Dodd-Frank is a massive set of rules that prevent banks from engaging in certain speculative investments with their own money and requires them to have higher capital levels.
Dodd-Frank also established the Consumer Financial Protection Bureau that protects consumers against risky practices by banks.
Critics of Dodd-Frank said the stringent rules discouraged lending and burdened smaller banks unnecessarily.
Frank agreed in part with the latter criticism, but insisted the bulk of the regulation was against negative practices carried out by financial institutions — such as making loans to mortgage holders without checking their ability to pay back. It was not about lending, he said, adding there was little economic evidence that loans were withheld.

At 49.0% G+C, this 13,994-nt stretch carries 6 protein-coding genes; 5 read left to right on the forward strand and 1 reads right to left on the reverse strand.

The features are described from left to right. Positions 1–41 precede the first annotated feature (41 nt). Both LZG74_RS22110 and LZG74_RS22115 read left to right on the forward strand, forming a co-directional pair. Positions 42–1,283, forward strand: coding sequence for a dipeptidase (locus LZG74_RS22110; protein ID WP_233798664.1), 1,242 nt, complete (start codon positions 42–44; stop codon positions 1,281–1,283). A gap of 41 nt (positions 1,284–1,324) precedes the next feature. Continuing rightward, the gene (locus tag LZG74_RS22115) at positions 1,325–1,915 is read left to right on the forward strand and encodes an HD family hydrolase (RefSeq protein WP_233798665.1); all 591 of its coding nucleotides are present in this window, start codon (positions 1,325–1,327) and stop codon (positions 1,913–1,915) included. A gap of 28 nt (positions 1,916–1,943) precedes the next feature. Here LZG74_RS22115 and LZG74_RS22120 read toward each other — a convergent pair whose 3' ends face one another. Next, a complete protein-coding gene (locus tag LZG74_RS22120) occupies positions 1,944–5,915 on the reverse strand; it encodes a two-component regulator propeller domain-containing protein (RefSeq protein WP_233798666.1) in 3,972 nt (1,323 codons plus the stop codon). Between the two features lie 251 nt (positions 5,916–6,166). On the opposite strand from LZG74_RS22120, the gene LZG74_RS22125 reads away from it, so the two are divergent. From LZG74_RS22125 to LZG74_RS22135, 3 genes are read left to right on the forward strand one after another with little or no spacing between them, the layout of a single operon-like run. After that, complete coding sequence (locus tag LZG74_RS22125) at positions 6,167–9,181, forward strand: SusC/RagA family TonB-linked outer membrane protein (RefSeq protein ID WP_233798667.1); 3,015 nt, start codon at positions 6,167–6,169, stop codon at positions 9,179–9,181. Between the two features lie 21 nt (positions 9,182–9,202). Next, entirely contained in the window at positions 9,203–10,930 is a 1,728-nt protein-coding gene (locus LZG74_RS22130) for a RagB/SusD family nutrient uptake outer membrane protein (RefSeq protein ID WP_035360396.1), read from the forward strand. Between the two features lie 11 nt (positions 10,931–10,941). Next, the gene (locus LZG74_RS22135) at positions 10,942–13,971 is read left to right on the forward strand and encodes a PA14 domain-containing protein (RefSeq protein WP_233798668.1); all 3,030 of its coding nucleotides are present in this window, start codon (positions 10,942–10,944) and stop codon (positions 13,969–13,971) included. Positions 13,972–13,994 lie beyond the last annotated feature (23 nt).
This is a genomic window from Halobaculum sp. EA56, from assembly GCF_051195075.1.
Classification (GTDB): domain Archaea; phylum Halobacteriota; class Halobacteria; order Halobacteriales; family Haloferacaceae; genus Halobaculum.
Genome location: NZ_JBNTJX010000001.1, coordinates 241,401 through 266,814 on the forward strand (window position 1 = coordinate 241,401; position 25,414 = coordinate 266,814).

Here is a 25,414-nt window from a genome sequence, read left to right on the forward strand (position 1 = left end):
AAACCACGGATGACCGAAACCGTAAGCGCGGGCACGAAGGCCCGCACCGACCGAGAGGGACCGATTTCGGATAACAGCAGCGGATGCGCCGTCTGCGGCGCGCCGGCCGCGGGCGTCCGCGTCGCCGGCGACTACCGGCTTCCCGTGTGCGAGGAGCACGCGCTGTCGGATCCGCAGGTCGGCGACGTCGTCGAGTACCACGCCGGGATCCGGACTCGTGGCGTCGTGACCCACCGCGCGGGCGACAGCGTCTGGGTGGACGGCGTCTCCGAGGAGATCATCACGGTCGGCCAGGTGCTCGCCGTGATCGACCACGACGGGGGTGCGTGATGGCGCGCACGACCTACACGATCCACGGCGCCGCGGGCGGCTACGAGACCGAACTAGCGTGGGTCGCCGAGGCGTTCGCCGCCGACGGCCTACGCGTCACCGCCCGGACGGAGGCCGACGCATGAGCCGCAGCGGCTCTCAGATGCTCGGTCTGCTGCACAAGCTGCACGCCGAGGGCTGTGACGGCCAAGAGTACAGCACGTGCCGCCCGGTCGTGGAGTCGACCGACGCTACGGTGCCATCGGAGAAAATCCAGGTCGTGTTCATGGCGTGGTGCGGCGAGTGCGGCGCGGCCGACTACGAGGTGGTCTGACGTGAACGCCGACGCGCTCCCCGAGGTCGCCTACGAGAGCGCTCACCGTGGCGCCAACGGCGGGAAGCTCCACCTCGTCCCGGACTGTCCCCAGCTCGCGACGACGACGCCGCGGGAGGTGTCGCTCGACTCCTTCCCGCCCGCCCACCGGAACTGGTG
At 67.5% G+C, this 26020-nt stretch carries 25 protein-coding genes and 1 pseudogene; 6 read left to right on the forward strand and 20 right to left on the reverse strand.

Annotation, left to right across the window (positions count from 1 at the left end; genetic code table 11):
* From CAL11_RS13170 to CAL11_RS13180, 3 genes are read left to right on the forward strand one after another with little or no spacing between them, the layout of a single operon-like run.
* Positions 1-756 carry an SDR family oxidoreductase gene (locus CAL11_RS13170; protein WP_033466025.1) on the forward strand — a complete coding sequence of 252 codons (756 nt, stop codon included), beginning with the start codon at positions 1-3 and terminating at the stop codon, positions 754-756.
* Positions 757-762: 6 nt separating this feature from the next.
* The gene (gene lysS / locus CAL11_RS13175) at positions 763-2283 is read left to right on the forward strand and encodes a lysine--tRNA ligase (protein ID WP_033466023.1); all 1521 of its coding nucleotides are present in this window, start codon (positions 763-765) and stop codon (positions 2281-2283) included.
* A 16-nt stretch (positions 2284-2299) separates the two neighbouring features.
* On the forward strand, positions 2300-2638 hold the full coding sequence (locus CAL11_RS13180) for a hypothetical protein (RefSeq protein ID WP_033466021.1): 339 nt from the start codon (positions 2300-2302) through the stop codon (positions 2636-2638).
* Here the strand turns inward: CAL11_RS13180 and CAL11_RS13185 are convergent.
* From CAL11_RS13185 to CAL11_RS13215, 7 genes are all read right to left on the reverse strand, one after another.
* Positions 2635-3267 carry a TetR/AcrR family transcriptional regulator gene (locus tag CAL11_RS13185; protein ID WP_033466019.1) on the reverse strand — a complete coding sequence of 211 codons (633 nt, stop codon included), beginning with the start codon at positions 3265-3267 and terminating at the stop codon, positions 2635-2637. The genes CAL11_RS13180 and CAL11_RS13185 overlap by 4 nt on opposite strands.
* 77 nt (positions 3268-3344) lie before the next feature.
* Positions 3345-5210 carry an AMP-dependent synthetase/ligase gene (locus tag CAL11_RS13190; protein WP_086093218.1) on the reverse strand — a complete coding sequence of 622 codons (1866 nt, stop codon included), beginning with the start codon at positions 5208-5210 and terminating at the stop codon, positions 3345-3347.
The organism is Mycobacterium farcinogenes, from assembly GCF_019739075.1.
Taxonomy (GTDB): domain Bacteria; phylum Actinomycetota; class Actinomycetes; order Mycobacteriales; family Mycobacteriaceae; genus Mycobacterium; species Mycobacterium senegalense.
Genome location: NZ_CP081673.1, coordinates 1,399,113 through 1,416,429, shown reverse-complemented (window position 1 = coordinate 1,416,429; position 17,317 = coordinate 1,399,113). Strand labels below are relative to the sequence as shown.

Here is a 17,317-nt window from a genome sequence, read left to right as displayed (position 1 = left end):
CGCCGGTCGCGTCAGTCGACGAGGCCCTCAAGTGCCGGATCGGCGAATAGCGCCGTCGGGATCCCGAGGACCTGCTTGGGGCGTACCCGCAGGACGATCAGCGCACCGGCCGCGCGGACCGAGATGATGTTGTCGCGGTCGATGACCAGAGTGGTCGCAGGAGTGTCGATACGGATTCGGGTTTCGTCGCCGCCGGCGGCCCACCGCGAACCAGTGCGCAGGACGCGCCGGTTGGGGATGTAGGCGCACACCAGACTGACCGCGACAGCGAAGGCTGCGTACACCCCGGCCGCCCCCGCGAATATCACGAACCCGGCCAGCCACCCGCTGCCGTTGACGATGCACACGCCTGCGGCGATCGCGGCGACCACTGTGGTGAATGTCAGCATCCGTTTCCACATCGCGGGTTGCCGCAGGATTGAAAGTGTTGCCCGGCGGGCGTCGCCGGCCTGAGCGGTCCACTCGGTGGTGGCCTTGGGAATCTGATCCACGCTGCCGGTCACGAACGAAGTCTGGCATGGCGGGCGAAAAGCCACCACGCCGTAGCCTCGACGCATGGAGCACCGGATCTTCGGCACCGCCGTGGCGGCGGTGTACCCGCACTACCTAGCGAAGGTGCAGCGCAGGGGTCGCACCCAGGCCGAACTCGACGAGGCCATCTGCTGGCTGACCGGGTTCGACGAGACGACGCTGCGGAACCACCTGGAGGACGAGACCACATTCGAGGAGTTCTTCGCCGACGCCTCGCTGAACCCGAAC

"This was not a decision by a group of politicians to make it harder to run the banks. ... This was a response to a pattern of irresponsibility and error," said Frank.
Details of the changes are not yet known, but experts speculate they could involve ways to get banks to lend more to consumers. It is likely that any sweeping changes would need approval from the Senate.
— CNBC's Jeff Cox contributed to this report.
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Correction: This story was revised to correct that the fiduciary rule to ensure that financial advisors act in their customers' best interest was separate from the 2010 Dodd-Frank Act.